WAUKEGAN, Ill. — As Muslims around the world embrace the spiritual month of Ramadan, a North-suburban religious leader makes it a point to share grace with those spending the special time of year away from loved ones.
“Mosques across the world are packed in these blessed nights. The community is standing shoulder to shoulder in prayer, breaking their fasts together, there is a lot of joy. But the Muslim community often forgets to ask, ‘How is Ramadan for Muslim Inmates?'” Imām Azfar Uddin said.
Imām Uddin, a religious guide to the Islamic Foundation North community in Libertyville, wants to provide Muslim inmates the community that they are often stripped of when they enter the system.
He visits the Lake County Jail once a month to provide a Friday sermon to Muslim inmates. Once the pandemic hit, Imām Uddin was limited to only speaking to them through a glass wall — a barrier that turned to a bridge.
“When I was first told about our new arrangements, I was upset. But I realized I was able to connect to them on a deeper level. They were able to be more vulnerable,” he said.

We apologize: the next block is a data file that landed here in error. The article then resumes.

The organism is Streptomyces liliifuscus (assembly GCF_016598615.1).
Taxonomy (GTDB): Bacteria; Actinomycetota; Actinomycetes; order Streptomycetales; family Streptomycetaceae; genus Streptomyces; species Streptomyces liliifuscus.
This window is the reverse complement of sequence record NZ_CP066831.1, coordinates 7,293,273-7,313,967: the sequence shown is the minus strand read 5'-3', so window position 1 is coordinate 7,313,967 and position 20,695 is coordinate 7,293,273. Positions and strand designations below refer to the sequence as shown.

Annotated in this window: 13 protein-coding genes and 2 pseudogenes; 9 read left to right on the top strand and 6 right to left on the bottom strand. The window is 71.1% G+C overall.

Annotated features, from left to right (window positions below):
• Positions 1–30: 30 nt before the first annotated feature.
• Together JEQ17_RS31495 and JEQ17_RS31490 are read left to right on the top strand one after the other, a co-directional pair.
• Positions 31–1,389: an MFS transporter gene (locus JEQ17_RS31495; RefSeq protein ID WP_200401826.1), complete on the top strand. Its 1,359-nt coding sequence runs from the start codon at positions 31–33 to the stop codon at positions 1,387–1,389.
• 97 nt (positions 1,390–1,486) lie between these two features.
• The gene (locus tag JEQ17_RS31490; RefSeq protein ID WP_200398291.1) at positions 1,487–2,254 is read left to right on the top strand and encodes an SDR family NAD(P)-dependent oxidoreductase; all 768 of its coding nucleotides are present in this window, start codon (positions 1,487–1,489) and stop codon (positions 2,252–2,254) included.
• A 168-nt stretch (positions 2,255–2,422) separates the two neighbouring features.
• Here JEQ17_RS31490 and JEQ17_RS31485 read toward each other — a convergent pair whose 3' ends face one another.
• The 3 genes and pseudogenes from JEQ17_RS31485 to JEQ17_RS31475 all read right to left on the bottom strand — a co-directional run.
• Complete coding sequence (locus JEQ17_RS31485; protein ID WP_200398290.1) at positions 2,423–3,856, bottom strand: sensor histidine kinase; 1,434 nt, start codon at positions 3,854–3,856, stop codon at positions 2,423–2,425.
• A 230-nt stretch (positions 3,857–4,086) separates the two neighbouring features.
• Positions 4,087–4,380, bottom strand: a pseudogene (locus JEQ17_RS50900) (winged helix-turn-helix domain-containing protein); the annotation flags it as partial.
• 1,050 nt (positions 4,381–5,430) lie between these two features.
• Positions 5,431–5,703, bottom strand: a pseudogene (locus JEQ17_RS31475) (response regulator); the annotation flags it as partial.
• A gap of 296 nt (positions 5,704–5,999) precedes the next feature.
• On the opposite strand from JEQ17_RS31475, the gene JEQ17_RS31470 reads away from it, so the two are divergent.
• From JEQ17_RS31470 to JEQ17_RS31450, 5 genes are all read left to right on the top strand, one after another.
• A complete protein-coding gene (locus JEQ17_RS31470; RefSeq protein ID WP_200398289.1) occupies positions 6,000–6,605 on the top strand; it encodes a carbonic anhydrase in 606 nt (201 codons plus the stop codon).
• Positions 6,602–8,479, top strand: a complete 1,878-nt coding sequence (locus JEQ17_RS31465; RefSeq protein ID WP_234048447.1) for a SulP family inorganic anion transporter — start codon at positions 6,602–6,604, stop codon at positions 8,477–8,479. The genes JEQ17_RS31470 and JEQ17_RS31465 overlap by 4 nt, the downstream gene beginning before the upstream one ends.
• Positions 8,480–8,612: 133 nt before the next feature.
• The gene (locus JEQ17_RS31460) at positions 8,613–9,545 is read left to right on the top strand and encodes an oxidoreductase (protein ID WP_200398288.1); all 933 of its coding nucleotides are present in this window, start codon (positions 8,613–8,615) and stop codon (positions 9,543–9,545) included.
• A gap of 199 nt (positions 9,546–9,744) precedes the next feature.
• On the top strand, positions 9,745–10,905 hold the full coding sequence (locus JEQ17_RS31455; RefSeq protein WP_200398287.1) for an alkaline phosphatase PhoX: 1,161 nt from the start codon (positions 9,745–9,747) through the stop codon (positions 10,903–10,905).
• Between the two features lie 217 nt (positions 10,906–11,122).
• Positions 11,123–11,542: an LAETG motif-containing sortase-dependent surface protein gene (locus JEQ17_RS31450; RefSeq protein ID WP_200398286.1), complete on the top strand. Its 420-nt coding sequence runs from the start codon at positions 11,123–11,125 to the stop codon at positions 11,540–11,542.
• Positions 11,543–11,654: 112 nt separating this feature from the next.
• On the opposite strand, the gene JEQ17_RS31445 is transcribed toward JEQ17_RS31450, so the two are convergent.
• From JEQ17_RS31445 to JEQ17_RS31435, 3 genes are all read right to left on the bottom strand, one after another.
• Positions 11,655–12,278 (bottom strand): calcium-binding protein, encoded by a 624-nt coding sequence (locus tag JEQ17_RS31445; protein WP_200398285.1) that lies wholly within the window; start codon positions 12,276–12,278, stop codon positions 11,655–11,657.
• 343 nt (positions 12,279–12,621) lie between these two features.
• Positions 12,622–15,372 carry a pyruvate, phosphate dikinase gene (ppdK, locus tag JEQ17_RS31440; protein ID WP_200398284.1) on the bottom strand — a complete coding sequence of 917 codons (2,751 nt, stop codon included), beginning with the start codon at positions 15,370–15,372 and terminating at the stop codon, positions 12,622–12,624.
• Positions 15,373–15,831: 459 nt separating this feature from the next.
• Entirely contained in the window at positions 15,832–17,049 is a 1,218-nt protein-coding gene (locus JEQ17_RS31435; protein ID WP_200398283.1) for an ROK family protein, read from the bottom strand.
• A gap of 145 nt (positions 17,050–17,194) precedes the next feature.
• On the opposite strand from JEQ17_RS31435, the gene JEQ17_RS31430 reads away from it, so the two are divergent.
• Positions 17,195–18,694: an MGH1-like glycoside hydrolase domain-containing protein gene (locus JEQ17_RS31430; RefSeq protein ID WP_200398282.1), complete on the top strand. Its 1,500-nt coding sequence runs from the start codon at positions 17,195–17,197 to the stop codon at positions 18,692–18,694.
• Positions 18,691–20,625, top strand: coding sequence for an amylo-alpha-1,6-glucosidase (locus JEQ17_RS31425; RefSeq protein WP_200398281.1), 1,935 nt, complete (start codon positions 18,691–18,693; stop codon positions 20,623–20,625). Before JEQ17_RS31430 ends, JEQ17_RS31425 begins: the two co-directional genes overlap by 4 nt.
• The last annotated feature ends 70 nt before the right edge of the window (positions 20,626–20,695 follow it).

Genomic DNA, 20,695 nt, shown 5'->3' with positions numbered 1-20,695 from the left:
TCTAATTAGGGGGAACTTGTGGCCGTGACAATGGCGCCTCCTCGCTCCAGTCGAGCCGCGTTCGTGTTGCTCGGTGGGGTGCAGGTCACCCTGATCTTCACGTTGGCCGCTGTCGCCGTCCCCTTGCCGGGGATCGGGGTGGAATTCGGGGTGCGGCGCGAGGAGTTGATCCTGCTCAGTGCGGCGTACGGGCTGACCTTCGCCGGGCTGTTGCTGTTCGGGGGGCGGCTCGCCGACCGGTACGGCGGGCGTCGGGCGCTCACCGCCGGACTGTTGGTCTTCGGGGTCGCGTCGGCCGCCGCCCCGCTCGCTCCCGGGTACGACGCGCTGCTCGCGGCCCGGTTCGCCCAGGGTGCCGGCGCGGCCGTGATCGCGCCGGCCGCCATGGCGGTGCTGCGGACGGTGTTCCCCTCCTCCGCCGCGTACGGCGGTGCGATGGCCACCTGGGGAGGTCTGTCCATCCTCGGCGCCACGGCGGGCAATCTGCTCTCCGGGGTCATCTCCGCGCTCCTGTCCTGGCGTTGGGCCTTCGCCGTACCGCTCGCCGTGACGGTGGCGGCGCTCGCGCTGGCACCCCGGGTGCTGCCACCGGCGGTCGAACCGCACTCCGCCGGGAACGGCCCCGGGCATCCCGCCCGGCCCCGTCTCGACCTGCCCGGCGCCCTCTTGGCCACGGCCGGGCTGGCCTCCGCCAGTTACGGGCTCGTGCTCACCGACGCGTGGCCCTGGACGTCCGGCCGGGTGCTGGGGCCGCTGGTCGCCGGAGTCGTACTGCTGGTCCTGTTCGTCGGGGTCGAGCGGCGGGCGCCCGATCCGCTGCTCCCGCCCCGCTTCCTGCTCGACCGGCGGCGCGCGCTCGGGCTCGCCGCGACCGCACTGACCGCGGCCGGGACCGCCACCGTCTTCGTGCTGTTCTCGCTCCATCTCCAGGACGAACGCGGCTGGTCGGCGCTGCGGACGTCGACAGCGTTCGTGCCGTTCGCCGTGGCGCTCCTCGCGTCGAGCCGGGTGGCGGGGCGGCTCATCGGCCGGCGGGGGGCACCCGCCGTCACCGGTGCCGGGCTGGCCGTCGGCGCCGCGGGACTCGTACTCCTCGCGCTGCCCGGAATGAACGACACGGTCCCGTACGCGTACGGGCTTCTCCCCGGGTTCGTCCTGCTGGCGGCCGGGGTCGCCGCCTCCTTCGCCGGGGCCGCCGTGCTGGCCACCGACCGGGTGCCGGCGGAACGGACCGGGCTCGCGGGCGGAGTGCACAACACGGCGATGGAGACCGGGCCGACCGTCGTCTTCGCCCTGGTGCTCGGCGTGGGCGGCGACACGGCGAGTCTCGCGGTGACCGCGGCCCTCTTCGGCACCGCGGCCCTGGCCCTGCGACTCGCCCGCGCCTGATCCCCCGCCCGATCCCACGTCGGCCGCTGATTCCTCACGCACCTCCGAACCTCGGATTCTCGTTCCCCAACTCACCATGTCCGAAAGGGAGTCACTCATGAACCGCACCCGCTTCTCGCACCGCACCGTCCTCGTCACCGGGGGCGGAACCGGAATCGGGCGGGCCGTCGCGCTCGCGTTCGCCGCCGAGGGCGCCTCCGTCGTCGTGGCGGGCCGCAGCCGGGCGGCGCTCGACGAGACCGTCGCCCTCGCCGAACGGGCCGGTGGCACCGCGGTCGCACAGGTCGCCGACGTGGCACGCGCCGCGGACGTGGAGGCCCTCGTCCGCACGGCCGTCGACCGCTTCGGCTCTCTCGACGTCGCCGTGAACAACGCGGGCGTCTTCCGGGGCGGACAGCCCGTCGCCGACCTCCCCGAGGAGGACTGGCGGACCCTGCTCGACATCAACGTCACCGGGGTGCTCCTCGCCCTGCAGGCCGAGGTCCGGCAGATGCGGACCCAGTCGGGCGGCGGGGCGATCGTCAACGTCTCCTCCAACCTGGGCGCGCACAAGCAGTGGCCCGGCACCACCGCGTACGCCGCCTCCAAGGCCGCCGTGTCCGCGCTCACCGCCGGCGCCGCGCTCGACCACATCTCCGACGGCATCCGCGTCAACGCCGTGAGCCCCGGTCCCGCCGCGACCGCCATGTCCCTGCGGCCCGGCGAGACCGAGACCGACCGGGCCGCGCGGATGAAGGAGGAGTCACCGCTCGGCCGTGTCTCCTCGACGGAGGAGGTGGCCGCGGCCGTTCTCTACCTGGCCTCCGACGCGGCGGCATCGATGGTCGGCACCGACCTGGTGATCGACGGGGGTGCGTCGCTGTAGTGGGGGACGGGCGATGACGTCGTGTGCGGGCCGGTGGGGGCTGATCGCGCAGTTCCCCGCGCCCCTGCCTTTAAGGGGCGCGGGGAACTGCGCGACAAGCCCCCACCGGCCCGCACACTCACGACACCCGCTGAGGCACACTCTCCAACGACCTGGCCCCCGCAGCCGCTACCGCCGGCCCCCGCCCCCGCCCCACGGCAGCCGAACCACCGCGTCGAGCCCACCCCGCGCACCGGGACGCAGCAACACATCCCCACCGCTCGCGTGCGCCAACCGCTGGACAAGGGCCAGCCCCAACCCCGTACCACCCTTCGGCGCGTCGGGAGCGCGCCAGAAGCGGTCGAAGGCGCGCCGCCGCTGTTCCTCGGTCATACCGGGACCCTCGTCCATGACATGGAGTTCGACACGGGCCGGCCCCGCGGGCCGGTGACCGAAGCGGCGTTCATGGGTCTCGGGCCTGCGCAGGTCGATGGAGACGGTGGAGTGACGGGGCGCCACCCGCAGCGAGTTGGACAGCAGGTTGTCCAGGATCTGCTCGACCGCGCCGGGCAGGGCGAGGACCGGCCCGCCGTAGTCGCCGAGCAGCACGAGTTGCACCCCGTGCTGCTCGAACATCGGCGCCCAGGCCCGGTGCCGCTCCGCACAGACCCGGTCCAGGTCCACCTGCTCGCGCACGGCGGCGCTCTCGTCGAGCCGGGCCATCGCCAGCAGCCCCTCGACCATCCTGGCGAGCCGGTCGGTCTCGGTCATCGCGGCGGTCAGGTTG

During these one-on-one conversations, Imām Uddin shared he was able to listen to their goals in life from being a better father to career paths once their time is up.
“Society looks at them as criminals first but when you take the time to listen to their stories and look at them eye to eye, you will realize this is a person just like me,” he said.
When Imām Uddin visited the inmates in February, he was pleased to see the group establishing goals for the sacred month, from managing depression to establishing plans for when they are released.
Many of them gained wisdom from reading the Quran as well.
“Despite being separated from community, they have always seemed hopeful,” he said.
There were approximately 25 Muslim inmates at the Lake County Jail with limited spiritual support, an issue that is exacerbated during a community-focused month like Ramadan.
Imām Uddin said that instead of fasting the usual 14-15 hours, inmates in the U.S. fast longer, up to 20 hours even, if their eating times were not accommodated for.
Despite the binding circumstances that many faith-practicing inmates have faced, Imām Uddin is moved by their level of gratitude.
“A lot of times I visited the jail with the intention of helping people who have been neglected by society at large yet it is they who have taught me to become a more grateful person.” Imām Uddin said.
Imām Uddin plans to deliver his second Friday sermon in three years on April 7.